The analysis in the present survey is limited to descriptive statistics to get an insight into the extent of the incidence of backache among Indian helicopter pilots.


There were a total of 165 (82.5%) respondents to the questionnaire survey, including all 10 from the civil organisation. Their mean age was 30.18 ± 6.49 years. They were employed to fly different helicopter types (Fig 1). Their mean total flying hours were 1986.54+ 1622.95 hours, of which 721.23 + 822.10 hours were logged on CTK including the mandatory hours during basic helicopter flying training (Table 1).

The respondents spent an average of 8.61 + 1.44 hours on duty (Fig 2), of which flying accounted for an average of 2.06 + 1.03 hours.

Table 1:: Flying experience of the helicopter pilots
Aircraft Type Mean Total Flying Hours (SI)) Mean CTK Flying Hours (SD)
CTK 1851.49 666.52
(± 1126.84) (±699.90)
Mi-8 2223.00 928.20
(±2071.28) (±977.80)
Mi-17 3500.00 650.82
(±1141.24) (±712.23)
Mi-35/-25 2049.68 770.96
(± 1433.93) (±853.58)
Cheetah 1332.22 789.55
(± 1138.02) (±479.50)
CTK & Cheetah 2043.33 541.66
(±1816.93) (±655.43)
Overall 1986.54 721.23
(± 1622.95) (±822.19)
Fig 1:: Percentage of pilots as per helicopter type
Fig 2:: Average hours spent by pilots on duty Total duty hours =8.6 H ( +1.4)

The aircrew spent rest of the duty hours performing secondary duties, related to preparation for flying or squadron responsibilities (Mean 2.16 ±1.41 hours); taking rest in the aircrew rest room (Mean 1.73+1.15 hours); performing ‘other’ jobs which had no relation to their aviation duties (Mean 2.30 + 1.22 hours); and taking pre-flight or other meals in the aircrew cafeteria (Mean 0.93 + 0.66 hours).

The average number of hours spent sleeping at night by the aircrew was 8.69 + 0.90 hours. The aircrew (n = 84) spent an average of 1.00 + 0.53 hour in some form of physical activity or the other, except 9 who did not indulge in any physical activity per choice. The activity included daily walks (n = 67). jogging (n = 29) and / or games (n = 39).

The overall reported incidence of back pain was 57.5% (n = 95). Incidentally none of the pilots from the civil organisation reported to have backache. All those who did not report backache (n = 70) did not answer the remaining part of the questionnaire. The brief findings as per aircraft type are placed at Table 2 and Figure 3. Flying was the commonest activity responsible for induction of pain (n = 82/160; 86.3%), followed by inadequate period of rest (n = 32; 19.3%).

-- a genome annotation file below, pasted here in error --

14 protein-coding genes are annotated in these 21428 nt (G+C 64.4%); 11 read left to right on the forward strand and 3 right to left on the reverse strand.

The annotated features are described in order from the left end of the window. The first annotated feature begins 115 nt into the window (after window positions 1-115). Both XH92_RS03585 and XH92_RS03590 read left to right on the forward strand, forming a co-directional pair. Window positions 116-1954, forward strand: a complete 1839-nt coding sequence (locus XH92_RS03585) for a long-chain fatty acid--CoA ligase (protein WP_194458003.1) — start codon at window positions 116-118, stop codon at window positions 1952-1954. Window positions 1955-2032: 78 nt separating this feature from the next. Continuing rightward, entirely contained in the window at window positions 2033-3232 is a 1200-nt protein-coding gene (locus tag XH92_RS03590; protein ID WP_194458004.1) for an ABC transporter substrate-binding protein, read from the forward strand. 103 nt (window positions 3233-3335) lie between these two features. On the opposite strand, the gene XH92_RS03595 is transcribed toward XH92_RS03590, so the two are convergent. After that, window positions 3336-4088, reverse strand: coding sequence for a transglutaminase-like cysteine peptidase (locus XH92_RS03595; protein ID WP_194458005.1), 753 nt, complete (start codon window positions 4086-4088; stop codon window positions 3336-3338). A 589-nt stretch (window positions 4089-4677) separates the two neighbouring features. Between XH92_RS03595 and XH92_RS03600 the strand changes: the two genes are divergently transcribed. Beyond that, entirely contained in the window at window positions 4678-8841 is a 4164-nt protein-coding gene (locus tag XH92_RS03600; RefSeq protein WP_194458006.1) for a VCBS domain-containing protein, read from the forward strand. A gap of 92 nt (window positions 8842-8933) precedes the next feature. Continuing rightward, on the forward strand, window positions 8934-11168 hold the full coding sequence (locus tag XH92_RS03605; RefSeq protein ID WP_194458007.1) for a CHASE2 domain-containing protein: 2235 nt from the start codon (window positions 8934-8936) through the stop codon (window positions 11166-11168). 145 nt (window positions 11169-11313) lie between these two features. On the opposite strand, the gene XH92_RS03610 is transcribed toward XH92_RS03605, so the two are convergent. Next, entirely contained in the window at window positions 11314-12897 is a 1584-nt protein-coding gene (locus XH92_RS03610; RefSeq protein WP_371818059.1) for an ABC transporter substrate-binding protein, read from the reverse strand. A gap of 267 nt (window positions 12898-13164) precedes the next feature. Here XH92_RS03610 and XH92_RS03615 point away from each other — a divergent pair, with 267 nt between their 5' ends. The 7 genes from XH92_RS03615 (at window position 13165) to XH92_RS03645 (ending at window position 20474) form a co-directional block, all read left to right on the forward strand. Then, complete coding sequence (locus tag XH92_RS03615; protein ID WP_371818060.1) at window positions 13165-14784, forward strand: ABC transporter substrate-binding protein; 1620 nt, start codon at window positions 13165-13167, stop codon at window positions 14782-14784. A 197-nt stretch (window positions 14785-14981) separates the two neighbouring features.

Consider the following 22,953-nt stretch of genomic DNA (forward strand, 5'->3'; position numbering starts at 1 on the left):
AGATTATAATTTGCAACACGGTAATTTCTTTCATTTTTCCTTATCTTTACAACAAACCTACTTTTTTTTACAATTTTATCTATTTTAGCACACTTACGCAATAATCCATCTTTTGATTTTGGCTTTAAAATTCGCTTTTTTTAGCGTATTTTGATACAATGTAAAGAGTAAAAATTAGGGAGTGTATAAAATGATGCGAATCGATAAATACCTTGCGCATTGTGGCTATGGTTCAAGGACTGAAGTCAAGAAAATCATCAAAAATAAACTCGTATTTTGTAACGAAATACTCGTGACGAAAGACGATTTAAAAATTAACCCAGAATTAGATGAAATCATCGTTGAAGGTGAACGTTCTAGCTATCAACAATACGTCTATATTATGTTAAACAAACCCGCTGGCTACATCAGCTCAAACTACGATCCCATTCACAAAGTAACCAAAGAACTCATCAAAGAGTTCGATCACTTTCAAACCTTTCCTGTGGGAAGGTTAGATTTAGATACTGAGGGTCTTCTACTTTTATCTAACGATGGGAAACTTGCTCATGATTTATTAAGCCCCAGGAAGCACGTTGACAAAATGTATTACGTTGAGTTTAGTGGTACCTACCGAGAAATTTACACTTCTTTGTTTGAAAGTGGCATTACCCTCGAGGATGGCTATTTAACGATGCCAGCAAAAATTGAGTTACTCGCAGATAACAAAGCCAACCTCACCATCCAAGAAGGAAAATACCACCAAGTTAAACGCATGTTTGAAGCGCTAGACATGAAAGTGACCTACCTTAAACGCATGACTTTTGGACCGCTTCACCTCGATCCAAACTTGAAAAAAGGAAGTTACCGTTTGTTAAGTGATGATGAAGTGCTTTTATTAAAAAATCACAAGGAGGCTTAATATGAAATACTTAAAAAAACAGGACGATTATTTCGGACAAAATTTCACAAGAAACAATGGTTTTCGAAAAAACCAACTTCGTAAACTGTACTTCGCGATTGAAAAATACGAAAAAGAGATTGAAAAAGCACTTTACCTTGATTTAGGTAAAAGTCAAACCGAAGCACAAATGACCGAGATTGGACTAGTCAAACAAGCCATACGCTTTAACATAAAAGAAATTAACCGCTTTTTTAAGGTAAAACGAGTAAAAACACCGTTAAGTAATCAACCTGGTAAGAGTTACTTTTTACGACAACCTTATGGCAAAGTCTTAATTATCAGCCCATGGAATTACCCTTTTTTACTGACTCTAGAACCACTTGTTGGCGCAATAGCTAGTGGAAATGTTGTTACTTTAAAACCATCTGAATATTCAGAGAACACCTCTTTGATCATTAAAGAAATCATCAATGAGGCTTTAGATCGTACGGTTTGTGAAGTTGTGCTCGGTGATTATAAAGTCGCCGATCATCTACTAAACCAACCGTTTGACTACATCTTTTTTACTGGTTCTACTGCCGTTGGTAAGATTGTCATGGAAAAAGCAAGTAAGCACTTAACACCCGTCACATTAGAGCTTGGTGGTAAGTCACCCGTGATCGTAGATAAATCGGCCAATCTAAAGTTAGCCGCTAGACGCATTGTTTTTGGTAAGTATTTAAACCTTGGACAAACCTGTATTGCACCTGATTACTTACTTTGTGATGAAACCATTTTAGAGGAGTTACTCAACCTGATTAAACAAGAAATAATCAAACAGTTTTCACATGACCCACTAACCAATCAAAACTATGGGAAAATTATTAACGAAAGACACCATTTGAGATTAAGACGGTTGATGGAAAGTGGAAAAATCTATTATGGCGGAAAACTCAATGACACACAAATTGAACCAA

Table 2:: Incidence of backache
Aircraft Type Pilots (percent) Backache (percent) Backache due to current helicopter type(percent)
CTK 33.9 53.5 46.4
Mi-8 18.8 67.7 61.2
Mi-17 14.5 75 58.3
Mi-35/-25 15.8 38.3 34.6
Cheetah 6.1 80 80
CTK & Cheetah 10.9 44.4 33.3
Overall (n = 160) 100 57.5 49.6
Fig 3:: Perceived incidence of backache as per helicopter type

The results hereafter are discussed as a collective response from all the respondents who reported to suffer from backache (n - 95), rather as per helicopter type. CTK was reportedly the most notorious helicopter in general to precipitate back pain (n = 62; 65.2%) (Fig 3); but to the specific question about the current helicopter type likely to precipitate backache, it was the Cheetah (80%) and not CTK (46.4%) (Table 2) that reportedly had the highest incidence of backache. Ferry sorties were reported to be the most troubling (n = 73; 76.8%), followed by night flying (n = 14; 14.7%) and instrument flying (n = 13; 13.6%). Majority of pilots complained that they had the pain either once in a week (n = 24; 25.2%) or daily (n = 21; 22.1%). The pain commonly appeared after about 2-3 hours of flying (n = 48; 50.5%) or between 1-2 hours (n = 40; 42.1%). The commonest location of the pain was the lower back (n = 79; 83.1 %)’, with neck being the second common location (n = 14; 14.7%), and then the upper back (n = 8; 8.42%). For most of them the severity ranged between discomfort (n = 42; 44.2%) to moderate pain,: not affecting flying performance (n = 46; 48.2%). The relief from the pain occurred within 2 hours after flying task was over (n = 35; 36.8%) or lasted for 2 to 6 hours (n = 30; 31.5%). The relief from pain was obtained either by taking rest on hard bed (n = 48; 50.5%) or by some bending and stretching exercise immediately after the sortie (n = 44; 46.3%). Responding to a specific question about being symptomatic in the past one year, only 12(12.6%) pilots reportedly sought medical attention only once and 1 each twice and thrice. Only 3 (3.1%) of them were advised bed rest with conservative management for a short period, and others responded to either physiotherapy alone or to prescription pain-killers.

Majority of pilots in this survey responded that their back pain was because of helicopter seat ergonomics (n = 75, 78.9%); vibrations during the flight (n = 66,69.4%); and / or poor sitting posture in flight (n = 47, 49.4%). The suggested remedy to alleviate the back pain due to aircraft ergonomics or poor posture was provision of a support to the seat back during sortie (n = 51, 53.6%) or daily exercise schedule especially to tone up the muscles of the back (n = 38,40%). At an individual level as well, to alleviate the pain, the pilots reported that they would like to tone up their back muscles (n = 49, 51.5%) and improve their physical activity level, including playing games (n = 48, 50.5%).


This questionnaire survey included helicopter pilots spread across the country, including a civil organisation, with the objective of assessing the incidence of backache irrespective of the type of aircraft, age or flying experience. An important aspect of this survey was to find out if flying CTK helicopter could be the reason of the oft-complained backache by the helicopter pilot fraternity. This was in view of the earlier body of work pinpointing the CTK seat and the resulting posture during flight being the main cause of backache among helicopter pilots [9-11, 13, 14]. This was important since CTK is not only meant for basic training [15] but almost all the pilots serve in the CTK operating units, sometime or the other.

This survey included only those pilots who were actively flying helicopters. A questionnaire fill rate of 82.5% reflects a healthy and active participation by the helicopter pilots. The survey did not discriminate pilots according to gender, considering relatively recent induction of women pilot in IAF and their relatively low numbers.